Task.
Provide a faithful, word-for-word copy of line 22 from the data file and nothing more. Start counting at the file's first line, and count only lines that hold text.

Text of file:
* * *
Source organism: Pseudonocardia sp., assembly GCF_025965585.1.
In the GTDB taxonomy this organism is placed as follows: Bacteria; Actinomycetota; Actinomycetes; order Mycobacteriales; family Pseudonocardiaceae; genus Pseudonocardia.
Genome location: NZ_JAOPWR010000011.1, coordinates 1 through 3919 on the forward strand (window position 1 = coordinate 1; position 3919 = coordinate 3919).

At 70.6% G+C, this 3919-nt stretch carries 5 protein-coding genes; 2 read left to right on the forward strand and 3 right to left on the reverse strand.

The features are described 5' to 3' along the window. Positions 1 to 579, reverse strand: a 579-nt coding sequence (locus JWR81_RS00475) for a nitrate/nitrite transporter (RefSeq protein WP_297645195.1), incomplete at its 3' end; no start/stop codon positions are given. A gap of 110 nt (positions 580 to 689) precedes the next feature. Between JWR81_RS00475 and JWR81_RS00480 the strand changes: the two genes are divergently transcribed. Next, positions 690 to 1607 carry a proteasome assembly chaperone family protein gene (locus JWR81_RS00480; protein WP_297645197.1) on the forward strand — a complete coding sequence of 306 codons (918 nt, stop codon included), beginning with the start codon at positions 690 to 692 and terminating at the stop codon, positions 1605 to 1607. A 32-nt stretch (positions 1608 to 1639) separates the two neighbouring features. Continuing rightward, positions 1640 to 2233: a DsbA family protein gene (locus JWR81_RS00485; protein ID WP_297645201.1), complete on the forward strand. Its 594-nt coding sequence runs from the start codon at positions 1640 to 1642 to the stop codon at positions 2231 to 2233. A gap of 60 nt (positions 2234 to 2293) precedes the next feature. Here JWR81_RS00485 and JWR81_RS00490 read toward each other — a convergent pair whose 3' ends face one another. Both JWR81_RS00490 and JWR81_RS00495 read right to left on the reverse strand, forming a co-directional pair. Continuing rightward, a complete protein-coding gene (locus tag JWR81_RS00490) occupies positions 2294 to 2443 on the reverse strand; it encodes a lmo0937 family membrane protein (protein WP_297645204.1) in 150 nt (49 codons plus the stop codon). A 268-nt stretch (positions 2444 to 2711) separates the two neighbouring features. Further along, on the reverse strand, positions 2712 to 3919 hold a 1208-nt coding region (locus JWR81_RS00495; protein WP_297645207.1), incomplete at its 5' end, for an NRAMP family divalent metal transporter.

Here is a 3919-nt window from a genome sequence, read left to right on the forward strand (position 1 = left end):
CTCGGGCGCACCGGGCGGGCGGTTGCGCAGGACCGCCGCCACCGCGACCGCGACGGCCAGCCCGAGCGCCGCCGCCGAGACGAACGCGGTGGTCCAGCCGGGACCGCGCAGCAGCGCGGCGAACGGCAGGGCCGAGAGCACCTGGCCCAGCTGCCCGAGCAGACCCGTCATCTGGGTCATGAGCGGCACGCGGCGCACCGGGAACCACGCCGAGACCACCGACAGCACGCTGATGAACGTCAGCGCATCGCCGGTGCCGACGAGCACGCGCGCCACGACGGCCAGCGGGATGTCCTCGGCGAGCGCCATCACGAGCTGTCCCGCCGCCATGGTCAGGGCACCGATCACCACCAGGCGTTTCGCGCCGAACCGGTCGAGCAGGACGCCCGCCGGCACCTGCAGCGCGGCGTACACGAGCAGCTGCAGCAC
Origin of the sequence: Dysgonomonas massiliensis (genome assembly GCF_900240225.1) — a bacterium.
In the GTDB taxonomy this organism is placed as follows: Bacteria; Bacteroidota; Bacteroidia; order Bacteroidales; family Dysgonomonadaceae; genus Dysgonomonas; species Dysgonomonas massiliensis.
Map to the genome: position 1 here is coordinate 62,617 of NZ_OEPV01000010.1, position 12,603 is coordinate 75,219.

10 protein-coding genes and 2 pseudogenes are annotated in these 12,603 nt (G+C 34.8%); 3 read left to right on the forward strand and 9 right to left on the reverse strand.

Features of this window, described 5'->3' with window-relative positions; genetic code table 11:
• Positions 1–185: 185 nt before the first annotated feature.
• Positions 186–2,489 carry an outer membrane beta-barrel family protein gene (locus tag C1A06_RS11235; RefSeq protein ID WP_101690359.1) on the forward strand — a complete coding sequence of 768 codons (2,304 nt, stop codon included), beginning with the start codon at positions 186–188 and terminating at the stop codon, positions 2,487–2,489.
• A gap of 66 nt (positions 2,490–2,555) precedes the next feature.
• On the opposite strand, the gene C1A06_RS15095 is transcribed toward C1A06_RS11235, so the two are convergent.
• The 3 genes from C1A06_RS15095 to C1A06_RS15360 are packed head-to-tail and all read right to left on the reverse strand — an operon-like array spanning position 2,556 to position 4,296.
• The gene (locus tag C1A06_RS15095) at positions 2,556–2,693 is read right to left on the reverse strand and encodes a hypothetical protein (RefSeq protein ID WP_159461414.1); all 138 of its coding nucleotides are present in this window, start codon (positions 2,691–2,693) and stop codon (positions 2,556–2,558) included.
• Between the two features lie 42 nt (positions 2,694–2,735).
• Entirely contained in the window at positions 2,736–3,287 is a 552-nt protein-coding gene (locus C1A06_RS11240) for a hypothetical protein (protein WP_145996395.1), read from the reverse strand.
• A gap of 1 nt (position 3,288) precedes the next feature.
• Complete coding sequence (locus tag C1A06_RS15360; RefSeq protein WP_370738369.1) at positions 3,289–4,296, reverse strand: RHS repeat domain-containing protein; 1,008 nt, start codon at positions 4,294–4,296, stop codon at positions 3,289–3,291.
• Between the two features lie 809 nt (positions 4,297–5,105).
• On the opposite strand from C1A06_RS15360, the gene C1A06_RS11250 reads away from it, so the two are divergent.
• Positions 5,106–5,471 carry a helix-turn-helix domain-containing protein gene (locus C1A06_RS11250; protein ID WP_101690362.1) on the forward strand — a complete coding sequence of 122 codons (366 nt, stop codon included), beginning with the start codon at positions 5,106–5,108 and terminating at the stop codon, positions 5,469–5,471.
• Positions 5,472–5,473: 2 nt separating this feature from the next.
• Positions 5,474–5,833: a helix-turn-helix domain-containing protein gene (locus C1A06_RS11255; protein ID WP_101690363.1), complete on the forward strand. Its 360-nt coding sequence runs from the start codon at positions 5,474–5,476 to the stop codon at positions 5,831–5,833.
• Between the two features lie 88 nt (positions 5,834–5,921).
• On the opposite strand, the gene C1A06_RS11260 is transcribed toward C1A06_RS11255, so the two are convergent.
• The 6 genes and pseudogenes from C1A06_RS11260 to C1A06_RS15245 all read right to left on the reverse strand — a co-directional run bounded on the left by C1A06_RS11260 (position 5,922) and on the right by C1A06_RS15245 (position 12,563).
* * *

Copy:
• Complete coding sequence (locus tag C1A06_RS15360; RefSeq protein WP_370738369.1) at positions 3,289–4,296, reverse strand: RHS repeat domain-containing protein; 1,008 nt, start codon at positions 4,294–4,296, stop codon at positions 3,289–3,291.